| Dublin from Space Photo credit: NASA |
IBEC affiliated group, Telecommunications and Internet Federation (TIF) today welcomed the call for wider availability and investment in broadband, but said it did not see a subsidised citywide WiFi network as a practical means of addressing the digital divide. It could, in fact, damage the broadband market at a point where we see the highest ever rate of broadband take-up in Ireland.
TIF is responding to the report that the Dublin City Council will investigate the feasibility of providing a free wireless web service in Dublin City.
According to TIF Director, Tommy McCabe: "The set-up costs for the proposed WiFi project have been estimated at €10-20 million, but the running costs of maintenance and management cannot be resolved by a ‘one-off’ payment.
This scheme will consume substantial public funds during its lifespan."
He noted serious concerns not only regarding cost, but also on its effect on employment and the broadband market in Ireland, "In effect Dublin City Council would be diverting public funds to put existing WiFi operators out of business, causing redundancies, and it could have an overall negative impact on the broadband market through what boils down to below cost selling."
He went on to point out that industry supported Government investment in telecoms infrastructure, but that funding should be only for areas that are unable to receive broadband: "Public funding should be put to use where there is greatest need – Dublin has the highest level of broadband availability in Ireland. Tackling the digital divide would be better achieved through methods such as the proposed ‘National Broadband Scheme’, and in consultation with industry".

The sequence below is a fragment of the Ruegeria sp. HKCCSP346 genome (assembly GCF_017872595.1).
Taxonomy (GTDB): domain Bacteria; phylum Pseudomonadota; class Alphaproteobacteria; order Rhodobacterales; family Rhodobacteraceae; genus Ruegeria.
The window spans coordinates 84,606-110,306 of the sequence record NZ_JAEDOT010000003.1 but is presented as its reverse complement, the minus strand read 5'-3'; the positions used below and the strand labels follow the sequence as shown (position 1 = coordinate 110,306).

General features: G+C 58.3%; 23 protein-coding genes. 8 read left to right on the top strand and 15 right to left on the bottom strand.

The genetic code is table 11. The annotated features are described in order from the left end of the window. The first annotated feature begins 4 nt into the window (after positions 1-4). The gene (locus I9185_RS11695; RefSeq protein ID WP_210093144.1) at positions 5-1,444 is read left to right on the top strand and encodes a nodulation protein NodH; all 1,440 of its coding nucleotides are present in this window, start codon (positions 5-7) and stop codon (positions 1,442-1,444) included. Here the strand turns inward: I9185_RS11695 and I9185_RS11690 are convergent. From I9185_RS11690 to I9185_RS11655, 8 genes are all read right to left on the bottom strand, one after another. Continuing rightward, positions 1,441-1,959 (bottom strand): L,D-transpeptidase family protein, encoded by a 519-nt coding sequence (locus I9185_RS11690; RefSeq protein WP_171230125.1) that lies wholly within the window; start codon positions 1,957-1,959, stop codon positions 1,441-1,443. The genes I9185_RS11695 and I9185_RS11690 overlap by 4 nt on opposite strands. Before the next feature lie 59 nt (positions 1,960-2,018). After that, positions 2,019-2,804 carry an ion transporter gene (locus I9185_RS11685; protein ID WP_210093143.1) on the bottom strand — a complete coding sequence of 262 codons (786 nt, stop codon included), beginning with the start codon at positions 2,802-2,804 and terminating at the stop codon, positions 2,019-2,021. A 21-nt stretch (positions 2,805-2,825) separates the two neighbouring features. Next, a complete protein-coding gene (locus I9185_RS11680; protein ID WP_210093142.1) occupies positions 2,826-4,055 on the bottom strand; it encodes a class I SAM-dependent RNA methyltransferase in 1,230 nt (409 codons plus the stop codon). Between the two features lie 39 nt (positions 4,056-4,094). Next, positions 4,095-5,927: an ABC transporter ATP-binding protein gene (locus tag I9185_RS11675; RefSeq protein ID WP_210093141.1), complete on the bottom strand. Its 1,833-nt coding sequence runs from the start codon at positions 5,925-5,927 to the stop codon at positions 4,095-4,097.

McCabe finally noted some practical concerns: "Using this unlicensed spectrum for a city-wide network could interfere with existing wireless networks all across Dublin, and the potential network congestion of having so many connections could render the service unusable for many".
"TIF urges the Council to meet with industry to discuss their proposals and find a sustainable way forward," he added.